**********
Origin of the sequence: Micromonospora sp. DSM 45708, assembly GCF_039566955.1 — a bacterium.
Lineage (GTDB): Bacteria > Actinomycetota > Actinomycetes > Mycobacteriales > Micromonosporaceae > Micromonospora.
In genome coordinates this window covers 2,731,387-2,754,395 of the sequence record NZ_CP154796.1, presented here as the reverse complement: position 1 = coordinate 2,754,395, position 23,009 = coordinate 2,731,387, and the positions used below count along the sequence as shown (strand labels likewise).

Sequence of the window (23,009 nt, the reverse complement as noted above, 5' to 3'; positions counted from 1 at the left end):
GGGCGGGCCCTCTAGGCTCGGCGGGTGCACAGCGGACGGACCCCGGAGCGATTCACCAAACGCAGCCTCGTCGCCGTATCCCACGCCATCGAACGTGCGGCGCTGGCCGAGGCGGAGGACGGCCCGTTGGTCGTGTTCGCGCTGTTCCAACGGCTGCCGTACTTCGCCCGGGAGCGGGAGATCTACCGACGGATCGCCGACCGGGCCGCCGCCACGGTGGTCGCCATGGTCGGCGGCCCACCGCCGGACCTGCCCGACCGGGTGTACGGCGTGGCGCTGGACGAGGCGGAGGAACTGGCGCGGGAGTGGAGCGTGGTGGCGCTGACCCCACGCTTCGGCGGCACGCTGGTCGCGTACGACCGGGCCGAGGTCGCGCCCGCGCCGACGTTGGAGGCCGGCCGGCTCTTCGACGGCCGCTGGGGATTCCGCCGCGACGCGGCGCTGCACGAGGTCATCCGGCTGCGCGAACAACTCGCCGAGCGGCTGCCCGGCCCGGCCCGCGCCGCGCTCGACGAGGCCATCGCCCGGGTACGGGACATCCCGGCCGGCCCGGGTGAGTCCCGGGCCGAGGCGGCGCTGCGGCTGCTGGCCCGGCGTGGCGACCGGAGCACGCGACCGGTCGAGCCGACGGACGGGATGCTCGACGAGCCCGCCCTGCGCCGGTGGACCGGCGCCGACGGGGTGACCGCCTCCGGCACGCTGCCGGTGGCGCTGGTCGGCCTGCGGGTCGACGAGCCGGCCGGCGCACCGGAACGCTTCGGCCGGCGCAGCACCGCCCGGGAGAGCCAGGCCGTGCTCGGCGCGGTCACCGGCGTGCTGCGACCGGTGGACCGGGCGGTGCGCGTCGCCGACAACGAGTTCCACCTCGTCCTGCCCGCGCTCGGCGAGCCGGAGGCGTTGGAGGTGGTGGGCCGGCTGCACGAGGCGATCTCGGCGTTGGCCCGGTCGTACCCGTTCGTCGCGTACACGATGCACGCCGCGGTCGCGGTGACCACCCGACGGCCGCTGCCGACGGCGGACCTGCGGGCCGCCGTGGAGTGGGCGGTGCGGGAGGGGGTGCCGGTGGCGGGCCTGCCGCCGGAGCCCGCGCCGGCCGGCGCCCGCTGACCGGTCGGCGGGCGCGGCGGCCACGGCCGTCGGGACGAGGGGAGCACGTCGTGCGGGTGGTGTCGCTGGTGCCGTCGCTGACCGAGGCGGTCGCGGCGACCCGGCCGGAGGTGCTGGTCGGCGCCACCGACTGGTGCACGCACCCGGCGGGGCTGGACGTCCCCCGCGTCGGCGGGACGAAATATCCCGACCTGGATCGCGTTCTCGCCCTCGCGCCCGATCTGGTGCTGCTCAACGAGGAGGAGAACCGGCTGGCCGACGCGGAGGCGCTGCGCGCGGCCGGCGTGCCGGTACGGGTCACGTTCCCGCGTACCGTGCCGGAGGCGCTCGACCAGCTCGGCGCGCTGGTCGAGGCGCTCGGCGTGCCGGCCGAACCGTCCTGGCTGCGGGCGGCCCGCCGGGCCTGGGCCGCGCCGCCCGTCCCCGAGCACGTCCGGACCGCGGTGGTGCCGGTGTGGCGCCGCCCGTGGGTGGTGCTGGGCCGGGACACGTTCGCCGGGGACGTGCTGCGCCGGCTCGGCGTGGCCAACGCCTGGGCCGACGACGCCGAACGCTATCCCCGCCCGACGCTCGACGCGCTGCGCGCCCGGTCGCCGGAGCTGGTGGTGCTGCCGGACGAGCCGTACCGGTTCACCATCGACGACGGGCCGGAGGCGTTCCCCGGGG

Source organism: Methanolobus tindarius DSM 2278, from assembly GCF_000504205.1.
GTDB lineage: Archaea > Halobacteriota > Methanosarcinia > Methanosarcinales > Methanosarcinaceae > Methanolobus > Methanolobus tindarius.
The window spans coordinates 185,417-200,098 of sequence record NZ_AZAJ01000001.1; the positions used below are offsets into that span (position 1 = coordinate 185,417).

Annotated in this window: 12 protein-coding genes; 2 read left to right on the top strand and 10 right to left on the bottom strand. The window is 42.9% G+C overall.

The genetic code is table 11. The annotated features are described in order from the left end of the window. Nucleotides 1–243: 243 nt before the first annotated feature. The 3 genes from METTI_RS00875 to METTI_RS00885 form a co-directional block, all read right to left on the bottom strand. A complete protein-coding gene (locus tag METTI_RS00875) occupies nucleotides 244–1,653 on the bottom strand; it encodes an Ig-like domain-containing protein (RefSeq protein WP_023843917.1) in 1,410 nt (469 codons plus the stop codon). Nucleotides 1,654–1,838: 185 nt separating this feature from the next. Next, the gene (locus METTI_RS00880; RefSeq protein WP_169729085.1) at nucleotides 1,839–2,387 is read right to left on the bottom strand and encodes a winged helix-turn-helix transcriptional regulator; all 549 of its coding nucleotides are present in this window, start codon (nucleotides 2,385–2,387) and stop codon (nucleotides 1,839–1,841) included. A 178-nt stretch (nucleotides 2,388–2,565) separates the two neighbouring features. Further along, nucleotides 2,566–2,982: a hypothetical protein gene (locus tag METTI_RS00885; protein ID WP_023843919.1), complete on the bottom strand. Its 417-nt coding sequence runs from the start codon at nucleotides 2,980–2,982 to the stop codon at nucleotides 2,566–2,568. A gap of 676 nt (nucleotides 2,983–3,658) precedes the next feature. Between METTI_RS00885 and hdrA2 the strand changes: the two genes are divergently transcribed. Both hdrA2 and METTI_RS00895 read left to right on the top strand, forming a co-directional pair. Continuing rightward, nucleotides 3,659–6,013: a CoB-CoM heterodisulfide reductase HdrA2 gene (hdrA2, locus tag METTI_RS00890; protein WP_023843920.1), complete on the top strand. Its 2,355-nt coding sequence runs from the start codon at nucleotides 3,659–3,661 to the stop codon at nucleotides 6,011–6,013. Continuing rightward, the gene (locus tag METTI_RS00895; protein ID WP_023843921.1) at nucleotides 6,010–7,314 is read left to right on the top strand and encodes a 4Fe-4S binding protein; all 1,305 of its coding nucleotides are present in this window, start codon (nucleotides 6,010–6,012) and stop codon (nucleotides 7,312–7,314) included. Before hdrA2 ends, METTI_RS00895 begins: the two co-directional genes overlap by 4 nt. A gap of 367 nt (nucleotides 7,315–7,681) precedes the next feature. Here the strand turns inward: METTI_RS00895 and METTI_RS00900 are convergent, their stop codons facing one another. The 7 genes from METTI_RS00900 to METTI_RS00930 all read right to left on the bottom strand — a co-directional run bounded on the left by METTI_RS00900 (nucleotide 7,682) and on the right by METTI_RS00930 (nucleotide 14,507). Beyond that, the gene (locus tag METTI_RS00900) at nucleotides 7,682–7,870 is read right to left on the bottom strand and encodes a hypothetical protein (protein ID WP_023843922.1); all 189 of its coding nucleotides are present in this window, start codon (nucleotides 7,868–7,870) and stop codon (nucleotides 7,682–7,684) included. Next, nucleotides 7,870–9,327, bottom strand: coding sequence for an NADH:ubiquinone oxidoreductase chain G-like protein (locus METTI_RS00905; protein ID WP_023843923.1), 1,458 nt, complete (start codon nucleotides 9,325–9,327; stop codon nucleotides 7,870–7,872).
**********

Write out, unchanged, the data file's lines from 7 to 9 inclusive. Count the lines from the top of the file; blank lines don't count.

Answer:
GTDB lineage: Archaea > Halobacteriota > Methanosarcinia > Methanosarcinales > Methanosarcinaceae > Methanolobus > Methanolobus tindarius.
The window spans coordinates 185,417-200,098 of sequence record NZ_AZAJ01000001.1; the positions used below are offsets into that span (position 1 = coordinate 185,417).

Annotated in this window: 12 protein-coding genes; 2 read left to right on the top strand and 10 right to left on the bottom strand. The window is 42.9% G+C overall.